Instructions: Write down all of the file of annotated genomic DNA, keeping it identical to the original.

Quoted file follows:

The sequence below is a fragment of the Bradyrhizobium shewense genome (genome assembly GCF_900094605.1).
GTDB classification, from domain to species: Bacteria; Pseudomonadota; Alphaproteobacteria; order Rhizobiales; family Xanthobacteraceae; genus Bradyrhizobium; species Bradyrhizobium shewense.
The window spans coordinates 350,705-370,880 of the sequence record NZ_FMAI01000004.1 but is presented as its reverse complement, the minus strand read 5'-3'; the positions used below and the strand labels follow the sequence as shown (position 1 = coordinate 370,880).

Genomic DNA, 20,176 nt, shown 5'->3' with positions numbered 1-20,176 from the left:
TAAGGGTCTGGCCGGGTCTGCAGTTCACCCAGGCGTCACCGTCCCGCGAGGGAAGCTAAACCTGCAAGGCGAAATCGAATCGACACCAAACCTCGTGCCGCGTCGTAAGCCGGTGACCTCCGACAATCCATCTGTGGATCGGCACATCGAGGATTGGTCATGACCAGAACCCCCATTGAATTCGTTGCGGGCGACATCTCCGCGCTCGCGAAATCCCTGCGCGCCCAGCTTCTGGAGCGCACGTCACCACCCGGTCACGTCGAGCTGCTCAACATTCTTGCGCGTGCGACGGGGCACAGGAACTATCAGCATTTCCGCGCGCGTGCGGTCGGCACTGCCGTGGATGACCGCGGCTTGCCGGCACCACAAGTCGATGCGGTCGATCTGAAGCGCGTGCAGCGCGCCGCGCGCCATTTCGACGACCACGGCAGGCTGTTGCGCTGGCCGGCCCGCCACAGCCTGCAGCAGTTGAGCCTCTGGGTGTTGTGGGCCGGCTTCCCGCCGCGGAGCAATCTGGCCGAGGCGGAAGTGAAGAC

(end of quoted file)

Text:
The sequence below is a fragment of the Bradyrhizobium shewense genome (genome assembly GCF_900094605.1).
GTDB classification, from domain to species: Bacteria; Pseudomonadota; Alphaproteobacteria; order Rhizobiales; family Xanthobacteraceae; genus Bradyrhizobium; species Bradyrhizobium shewense.
The window spans coordinates 350,705-370,880 of the sequence record NZ_FMAI01000004.1 but is presented as its reverse complement, the minus strand read 5'-3'; the positions used below and the strand labels follow the sequence as shown (position 1 = coordinate 370,880).

Genomic DNA, 20,176 nt, shown 5'->3' with positions numbered 1-20,176 from the left:
TAAGGGTCTGGCCGGGTCTGCAGTTCACCCAGGCGTCACCGTCCCGCGAGGGAAGCTAAACCTGCAAGGCGAAATCGAATCGACACCAAACCTCGTGCCGCGTCGTAAGCCGGTGACCTCCGACAATCCATCTGTGGATCGGCACATCGAGGATTGGTCATGACCAGAACCCCCATTGAATTCGTTGCGGGCGACATCTCCGCGCTCGCGAAATCCCTGCGCGCCCAGCTTCTGGAGCGCACGTCACCACCCGGTCACGTCGAGCTGCTCAACATTCTTGCGCGTGCGACGGGGCACAGGAACTATCAGCATTTCCGCGCGCGTGCGGTCGGCACTGCCGTGGATGACCGCGGCTTGCCGGCACCACAAGTCGATGCGGTCGATCTGAAGCGCGTGCAGCGCGCCGCGCGCCATTTCGACGACCACGGCAGGCTGTTGCGCTGGCCGGCCCGCCACAGCCTGCAGCAGTTGAGCCTCTGGGTGTTGTGGGCCGGCTTCCCGCCGCGGAGCAATCTGGCCGAGGCGGAAGTGAAGAC